“As Marines and Raiders, we never lost our focus on Asia. We’ve been supporting global ops, primarily in the Central Command arena and Africa, but we have 500 operators in 18 countries, many of them in the Indo-Pacific, in support of our partners out there. When you talk about what other regional powers are looking for, our engagements in support of our national objectives and diplomatic relationships, the forces we have there facilitate those. The five potential threats in the national defense strategy are all there. China, for example, is a global competitor. So you can still affect decision-making in support of U.S. objectives whether you’re in that region or not.
“The support we’re providing Africa right now is not and will not change in the near term. There are 54 countries on that continent, each with their own say in the kind of support they need. For MARSOC, the support we have there will remain consistent. I don’t think there will be any major increases [for MARSOC] in one region or another. We’re a global force.”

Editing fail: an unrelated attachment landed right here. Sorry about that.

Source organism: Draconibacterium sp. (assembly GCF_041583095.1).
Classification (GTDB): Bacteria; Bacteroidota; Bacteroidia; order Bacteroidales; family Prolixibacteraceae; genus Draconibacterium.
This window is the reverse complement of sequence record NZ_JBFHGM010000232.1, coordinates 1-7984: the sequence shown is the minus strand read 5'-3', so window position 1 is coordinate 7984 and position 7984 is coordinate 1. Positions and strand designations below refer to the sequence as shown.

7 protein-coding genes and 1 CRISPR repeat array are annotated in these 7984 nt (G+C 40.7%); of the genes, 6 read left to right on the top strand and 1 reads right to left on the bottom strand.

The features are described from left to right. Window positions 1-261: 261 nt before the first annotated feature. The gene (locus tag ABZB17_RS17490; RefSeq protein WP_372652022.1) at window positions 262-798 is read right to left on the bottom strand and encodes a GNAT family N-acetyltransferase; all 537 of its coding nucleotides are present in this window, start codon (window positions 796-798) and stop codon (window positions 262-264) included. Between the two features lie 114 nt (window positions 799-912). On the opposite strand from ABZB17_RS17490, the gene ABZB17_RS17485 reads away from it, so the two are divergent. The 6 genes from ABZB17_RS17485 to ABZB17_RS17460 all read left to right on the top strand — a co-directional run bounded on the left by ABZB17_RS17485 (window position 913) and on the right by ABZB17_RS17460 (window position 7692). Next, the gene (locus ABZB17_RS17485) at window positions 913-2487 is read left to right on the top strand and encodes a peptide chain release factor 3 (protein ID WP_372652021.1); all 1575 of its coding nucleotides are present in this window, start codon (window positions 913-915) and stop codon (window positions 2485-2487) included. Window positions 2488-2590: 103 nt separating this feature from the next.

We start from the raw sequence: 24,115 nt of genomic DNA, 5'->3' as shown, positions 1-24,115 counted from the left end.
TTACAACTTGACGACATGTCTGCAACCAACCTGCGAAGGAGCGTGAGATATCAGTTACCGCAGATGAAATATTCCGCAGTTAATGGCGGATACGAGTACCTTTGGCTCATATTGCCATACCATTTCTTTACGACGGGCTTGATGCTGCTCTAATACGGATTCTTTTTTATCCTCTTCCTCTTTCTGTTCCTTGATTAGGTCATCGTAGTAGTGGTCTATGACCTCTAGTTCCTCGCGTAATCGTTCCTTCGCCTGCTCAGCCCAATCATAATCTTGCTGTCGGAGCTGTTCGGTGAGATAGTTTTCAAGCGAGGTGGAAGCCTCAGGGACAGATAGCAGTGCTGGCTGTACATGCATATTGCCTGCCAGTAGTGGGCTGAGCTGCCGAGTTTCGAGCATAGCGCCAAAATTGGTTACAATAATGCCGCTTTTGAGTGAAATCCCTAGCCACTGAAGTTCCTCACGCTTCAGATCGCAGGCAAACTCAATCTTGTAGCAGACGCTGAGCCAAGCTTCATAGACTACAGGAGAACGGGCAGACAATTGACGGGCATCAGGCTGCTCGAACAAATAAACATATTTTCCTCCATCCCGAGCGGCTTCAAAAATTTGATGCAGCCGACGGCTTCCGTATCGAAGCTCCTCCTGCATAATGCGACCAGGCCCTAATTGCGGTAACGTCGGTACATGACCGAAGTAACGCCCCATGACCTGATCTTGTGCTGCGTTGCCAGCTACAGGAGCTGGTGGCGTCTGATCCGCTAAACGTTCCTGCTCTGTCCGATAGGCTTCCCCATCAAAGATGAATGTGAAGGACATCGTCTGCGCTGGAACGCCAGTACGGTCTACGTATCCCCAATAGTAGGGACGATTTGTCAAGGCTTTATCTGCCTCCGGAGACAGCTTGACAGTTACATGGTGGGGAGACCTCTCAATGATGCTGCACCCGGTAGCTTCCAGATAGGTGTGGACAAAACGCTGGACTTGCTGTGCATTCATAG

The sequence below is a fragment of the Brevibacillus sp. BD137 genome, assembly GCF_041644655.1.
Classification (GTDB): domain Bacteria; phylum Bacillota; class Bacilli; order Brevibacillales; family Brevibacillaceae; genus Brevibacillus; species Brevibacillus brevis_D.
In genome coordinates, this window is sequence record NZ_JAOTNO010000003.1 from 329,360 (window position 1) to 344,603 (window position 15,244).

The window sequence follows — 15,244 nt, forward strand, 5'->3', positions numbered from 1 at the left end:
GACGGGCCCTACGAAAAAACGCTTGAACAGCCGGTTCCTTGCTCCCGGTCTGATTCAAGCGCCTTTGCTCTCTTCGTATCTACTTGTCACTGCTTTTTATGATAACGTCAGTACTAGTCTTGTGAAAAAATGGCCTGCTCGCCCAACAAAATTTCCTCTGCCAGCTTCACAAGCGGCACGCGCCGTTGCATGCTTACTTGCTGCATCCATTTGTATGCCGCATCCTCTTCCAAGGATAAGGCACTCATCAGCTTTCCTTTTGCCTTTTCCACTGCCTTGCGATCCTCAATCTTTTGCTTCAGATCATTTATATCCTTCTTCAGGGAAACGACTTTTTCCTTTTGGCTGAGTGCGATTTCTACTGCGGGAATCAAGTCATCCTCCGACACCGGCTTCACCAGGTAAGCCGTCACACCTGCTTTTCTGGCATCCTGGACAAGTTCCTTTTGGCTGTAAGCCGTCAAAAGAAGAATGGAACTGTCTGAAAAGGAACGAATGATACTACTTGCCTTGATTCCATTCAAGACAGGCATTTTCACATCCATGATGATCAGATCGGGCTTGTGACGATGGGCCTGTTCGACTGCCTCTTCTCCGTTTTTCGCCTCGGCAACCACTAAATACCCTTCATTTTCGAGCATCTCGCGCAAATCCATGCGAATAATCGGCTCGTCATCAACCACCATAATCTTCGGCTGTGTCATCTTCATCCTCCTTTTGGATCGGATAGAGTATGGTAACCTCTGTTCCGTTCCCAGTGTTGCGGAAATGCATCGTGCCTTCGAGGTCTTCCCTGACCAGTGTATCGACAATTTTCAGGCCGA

MARSOC retains as its fundamental structure the Marine Air-Ground Task Force (MAGTF) construct, despite having no organic aviation component. For that, it relies on other parts of the military, although it could be said their increasing use of UAVs might be considered a 21st century aviation capability.
“If you look at SOCOM in general and what is required for air support, it is hard to get the same level of support on the West Coast as the East. We get good support for interoperability here because of our location [Camp Lejeune, North Carolina]. As far as owning our own SOF-capable platforms, there is a shortfall. We try to deal with that in dealing in a joint environment with our fellow SOF components.
“Right now – and everybody is measuring unmanned aerial systems [UASs] with what we currently have in the inventory – the Stalker has been an evolutionary process. That has gone very well since the initial deployment about a year ago. The Big Corps also is procuring those. Having those ISR platforms has proved out very well for us in terms of support for our deployed teams.”